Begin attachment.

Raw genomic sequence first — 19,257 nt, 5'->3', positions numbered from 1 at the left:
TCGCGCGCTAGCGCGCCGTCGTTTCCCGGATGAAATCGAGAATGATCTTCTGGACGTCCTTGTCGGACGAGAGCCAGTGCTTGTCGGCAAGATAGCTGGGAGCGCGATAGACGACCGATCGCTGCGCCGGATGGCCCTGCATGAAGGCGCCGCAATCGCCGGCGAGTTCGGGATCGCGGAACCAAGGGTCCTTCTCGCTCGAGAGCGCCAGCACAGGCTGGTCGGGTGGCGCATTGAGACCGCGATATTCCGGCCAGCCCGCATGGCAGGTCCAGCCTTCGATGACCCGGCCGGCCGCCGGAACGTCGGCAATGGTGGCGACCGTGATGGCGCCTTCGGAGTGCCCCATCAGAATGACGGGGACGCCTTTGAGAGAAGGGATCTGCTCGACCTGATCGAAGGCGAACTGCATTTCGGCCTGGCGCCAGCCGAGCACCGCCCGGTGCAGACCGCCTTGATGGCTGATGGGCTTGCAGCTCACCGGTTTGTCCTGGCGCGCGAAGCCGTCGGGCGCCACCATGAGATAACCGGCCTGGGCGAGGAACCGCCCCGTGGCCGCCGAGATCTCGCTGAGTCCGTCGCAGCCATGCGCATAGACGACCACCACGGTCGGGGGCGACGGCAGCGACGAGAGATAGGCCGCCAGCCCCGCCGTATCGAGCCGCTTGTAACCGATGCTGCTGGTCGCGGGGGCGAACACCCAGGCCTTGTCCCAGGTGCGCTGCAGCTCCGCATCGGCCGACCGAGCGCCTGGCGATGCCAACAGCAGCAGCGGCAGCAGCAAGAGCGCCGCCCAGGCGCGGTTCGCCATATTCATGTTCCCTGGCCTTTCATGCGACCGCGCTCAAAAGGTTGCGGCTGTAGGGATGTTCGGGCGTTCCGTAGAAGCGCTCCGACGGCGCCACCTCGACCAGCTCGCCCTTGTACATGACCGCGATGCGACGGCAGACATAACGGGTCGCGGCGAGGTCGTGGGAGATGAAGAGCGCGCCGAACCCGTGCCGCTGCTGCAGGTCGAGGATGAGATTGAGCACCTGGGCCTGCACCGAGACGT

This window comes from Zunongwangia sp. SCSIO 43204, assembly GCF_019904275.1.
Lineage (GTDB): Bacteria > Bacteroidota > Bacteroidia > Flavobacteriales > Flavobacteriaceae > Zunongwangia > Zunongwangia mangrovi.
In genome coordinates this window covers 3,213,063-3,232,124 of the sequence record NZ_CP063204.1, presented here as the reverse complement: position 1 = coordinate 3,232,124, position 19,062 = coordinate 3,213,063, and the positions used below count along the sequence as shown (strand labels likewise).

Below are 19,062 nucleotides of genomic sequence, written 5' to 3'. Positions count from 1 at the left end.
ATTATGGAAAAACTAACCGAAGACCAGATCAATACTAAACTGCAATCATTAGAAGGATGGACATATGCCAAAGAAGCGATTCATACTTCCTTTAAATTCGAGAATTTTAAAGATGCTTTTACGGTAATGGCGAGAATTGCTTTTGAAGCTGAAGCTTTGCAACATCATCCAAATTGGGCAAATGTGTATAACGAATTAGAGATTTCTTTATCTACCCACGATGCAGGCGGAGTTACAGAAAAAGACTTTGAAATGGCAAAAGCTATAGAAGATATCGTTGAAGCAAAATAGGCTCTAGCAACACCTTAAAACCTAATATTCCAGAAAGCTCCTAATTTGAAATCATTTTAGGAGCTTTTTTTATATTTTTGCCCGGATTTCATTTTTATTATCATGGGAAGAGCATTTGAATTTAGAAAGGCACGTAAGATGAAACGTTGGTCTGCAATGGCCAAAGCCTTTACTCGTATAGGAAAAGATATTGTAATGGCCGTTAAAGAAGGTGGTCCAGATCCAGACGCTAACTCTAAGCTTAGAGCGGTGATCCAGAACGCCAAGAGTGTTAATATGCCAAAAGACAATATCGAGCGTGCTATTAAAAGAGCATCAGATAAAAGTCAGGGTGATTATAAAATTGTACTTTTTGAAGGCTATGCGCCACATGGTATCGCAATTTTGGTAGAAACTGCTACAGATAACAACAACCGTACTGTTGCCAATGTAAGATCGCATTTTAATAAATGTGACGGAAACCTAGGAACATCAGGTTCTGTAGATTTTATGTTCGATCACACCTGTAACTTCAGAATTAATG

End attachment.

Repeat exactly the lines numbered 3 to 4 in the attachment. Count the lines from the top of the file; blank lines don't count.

This window comes from Zunongwangia sp. SCSIO 43204, assembly GCF_019904275.1.
Lineage (GTDB): Bacteria > Bacteroidota > Bacteroidia > Flavobacteriales > Flavobacteriaceae > Zunongwangia > Zunongwangia mangrovi.